Originally Posted: Feb 29, 2012
Last Updated: Feb 29, 2012
One young health care communications professional shares her experience combining two passions--business and health care--to great effect both in college and beyond.
When I chose to pursue an undergraduate education at Bentley University in Waltham, Massachusetts, I knew that I wanted to go into business. In order to meet people and get involved on campus, I attended the activities fair as soon as I arrived in the fall of 2006. At the fair, I was introduced to a group called Up ’til Dawn, which is the collegiate-level fundraiser to benefit St. Jude Children’s Research Hospital. The premise of the group is that “no child should die in the dawn of life,” so college students would gather for a late night of letter sending to raise funds for children with cancer and other catastrophic diseases. Right away, I knew that I wanted to stay involved with this organization and to help support St. Jude’s lifesaving mission in any way that I could. It was during my experiences with Up ’til Dawn that I first realized I wanted health care to be a part of my professional future.
During my sophomore year, Bentley implemented its Liberal Studies Major (LSM) program. The LSM is an optional double major program that is paired with a primary major in a business discipline, providing students with the opportunity to make connections across courses relevant to their chosen concentration. I viewed the LSM as a great chance for me to specialize in a particular field of interest, and to differentiate myself from my peers as we all prepared to enter a tough job market and economy.
Lucky for me, one of the new LSMs was Health & Industry, a concentration that allows students to explore the broad implications of health from a core course in human biology through its multifaceted applications to individuals, industry, and society. The Marketing/Health & Industry double major allowed me to continue to pursue my passion for business, while also exploring scientific and humanistic aspects of human biology, psychology, health, and disease. I was mixing business with health care!
In order to better prepare myself to enter the workforce upon graduation, I knew it would be necessary to obtain as much hands-on industry experience as possible. During my junior and senior years, I was a special events/marketing intern for various health care organizations, including nonprofit charities St. Jude Children’s Research Hospital and The ALS Association—MA Chapter, as well as boutique geriatric care management firm AZA Care Management and Home Care. I also stayed heavily involved with Up ’til Dawn on campus and was the Executive Director of the board during my junior and senior years. I am proud to say that throughout my four years at Bentley, I helped to raise more than $200,000 for the kids at St. Jude. Given these valuable experiences and the strong demand for health care workers with a background in business, I had no trouble finding a full-time job in health care marketing and communications during the summer after graduation. I have no doubt that my health care and business double major helped give me a leg up over the competition.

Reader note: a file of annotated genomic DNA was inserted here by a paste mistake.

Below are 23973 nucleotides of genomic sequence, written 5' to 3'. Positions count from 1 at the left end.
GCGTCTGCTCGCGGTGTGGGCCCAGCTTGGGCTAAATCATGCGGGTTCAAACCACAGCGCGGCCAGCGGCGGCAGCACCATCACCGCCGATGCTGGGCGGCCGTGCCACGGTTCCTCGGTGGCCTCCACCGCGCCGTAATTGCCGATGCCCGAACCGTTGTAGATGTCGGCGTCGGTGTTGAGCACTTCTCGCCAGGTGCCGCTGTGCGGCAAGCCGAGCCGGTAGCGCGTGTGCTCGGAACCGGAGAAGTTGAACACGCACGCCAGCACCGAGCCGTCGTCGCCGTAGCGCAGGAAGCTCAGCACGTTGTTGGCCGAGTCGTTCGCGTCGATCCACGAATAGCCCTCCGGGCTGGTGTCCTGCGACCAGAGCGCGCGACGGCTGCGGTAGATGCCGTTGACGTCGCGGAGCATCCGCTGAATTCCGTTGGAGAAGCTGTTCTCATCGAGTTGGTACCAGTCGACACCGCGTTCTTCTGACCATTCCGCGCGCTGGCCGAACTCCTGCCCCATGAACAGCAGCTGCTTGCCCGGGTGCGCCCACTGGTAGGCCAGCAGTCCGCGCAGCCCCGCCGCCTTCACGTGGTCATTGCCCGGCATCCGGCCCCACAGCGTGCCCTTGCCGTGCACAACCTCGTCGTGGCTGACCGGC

As a recent college graduate working in health care, I found myself seeking ways to get more involved in the local health care scene. I came across a networking event held by the Boston Young Healthcare Professionals (BYHP) in early 2011. I attended the event and had the pleasure of meeting some of the founding board members of the group, as well as young health care professionals just like me, who lived and worked in the Boston area. I quickly became attracted to this group and knew that I wanted to be a part of its strong and important mission.
When I learned that the group was recruiting committee chair members to support the executive board, I jumped at the opportunity to support the group from a health care marketing and communications perspective. Today, along with founding board member Marisa Levine, I am responsible for developing and executing the organization’s marketing strategy. I also focus on facilitating inbound and outbound communication of the group, including developing BYHP’s quarterly newsletter and working with media influencers and local health care icons.
My advice to recent graduates entering the workforce is to always keep your networking hat on. You never know where a connection might lead. There is a strong demand for health care professionals with various backgrounds—from business to clinical to nonprofit. Find what you love in life, whether it’s health care and business or teaching and global sustainability. Then, put yourself out there and network with groups like BYHP. Find the professional path that makes you happy and run with it!